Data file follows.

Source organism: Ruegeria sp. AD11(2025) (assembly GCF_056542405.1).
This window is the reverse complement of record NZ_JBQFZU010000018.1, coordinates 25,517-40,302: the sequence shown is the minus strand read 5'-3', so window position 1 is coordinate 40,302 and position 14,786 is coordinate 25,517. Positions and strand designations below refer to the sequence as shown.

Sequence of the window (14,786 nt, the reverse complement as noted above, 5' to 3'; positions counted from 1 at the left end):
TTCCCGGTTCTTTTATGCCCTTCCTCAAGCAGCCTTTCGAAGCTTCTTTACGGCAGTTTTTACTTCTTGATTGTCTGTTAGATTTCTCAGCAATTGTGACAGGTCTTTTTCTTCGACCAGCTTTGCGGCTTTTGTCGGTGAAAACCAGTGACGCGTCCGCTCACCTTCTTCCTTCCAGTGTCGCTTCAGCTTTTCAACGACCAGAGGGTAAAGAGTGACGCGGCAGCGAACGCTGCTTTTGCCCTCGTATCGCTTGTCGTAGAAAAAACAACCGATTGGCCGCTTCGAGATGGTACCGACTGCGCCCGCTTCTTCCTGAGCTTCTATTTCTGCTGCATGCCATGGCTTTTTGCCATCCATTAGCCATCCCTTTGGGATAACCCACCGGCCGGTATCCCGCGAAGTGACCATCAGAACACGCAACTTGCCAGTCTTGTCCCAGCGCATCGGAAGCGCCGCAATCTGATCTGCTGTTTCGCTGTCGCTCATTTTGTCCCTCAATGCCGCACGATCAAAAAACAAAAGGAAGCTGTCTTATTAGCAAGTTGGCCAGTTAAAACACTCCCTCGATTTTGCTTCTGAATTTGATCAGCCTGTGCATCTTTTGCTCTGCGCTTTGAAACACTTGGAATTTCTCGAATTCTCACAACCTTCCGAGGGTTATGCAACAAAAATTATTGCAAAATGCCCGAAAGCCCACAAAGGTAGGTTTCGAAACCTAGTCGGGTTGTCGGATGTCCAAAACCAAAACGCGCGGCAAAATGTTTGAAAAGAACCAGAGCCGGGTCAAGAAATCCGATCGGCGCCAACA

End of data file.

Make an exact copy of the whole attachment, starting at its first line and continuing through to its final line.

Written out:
Source organism: Ruegeria sp. AD11(2025) (assembly GCF_056542405.1).
This window is the reverse complement of record NZ_JBQFZU010000018.1, coordinates 25,517-40,302: the sequence shown is the minus strand read 5'-3', so window position 1 is coordinate 40,302 and position 14,786 is coordinate 25,517. Positions and strand designations below refer to the sequence as shown.

Sequence of the window (14,786 nt, the reverse complement as noted above, 5' to 3'; positions counted from 1 at the left end):
TTCCCGGTTCTTTTATGCCCTTCCTCAAGCAGCCTTTCGAAGCTTCTTTACGGCAGTTTTTACTTCTTGATTGTCTGTTAGATTTCTCAGCAATTGTGACAGGTCTTTTTCTTCGACCAGCTTTGCGGCTTTTGTCGGTGAAAACCAGTGACGCGTCCGCTCACCTTCTTCCTTCCAGTGTCGCTTCAGCTTTTCAACGACCAGAGGGTAAAGAGTGACGCGGCAGCGAACGCTGCTTTTGCCCTCGTATCGCTTGTCGTAGAAAAAACAACCGATTGGCCGCTTCGAGATGGTACCGACTGCGCCCGCTTCTTCCTGAGCTTCTATTTCTGCTGCATGCCATGGCTTTTTGCCATCCATTAGCCATCCCTTTGGGATAACCCACCGGCCGGTATCCCGCGAAGTGACCATCAGAACACGCAACTTGCCAGTCTTGTCCCAGCGCATCGGAAGCGCCGCAATCTGATCTGCTGTTTCGCTGTCGCTCATTTTGTCCCTCAATGCCGCACGATCAAAAAACAAAAGGAAGCTGTCTTATTAGCAAGTTGGCCAGTTAAAACACTCCCTCGATTTTGCTTCTGAATTTGATCAGCCTGTGCATCTTTTGCTCTGCGCTTTGAAACACTTGGAATTTCTCGAATTCTCACAACCTTCCGAGGGTTATGCAACAAAAATTATTGCAAAATGCCCGAAAGCCCACAAAGGTAGGTTTCGAAACCTAGTCGGGTTGTCGGATGTCCAAAACCAAAACGCGCGGCAAAATGTTTGAAAAGAACCAGAGCCGGGTCAAGAAATCCGATCGGCGCCAACA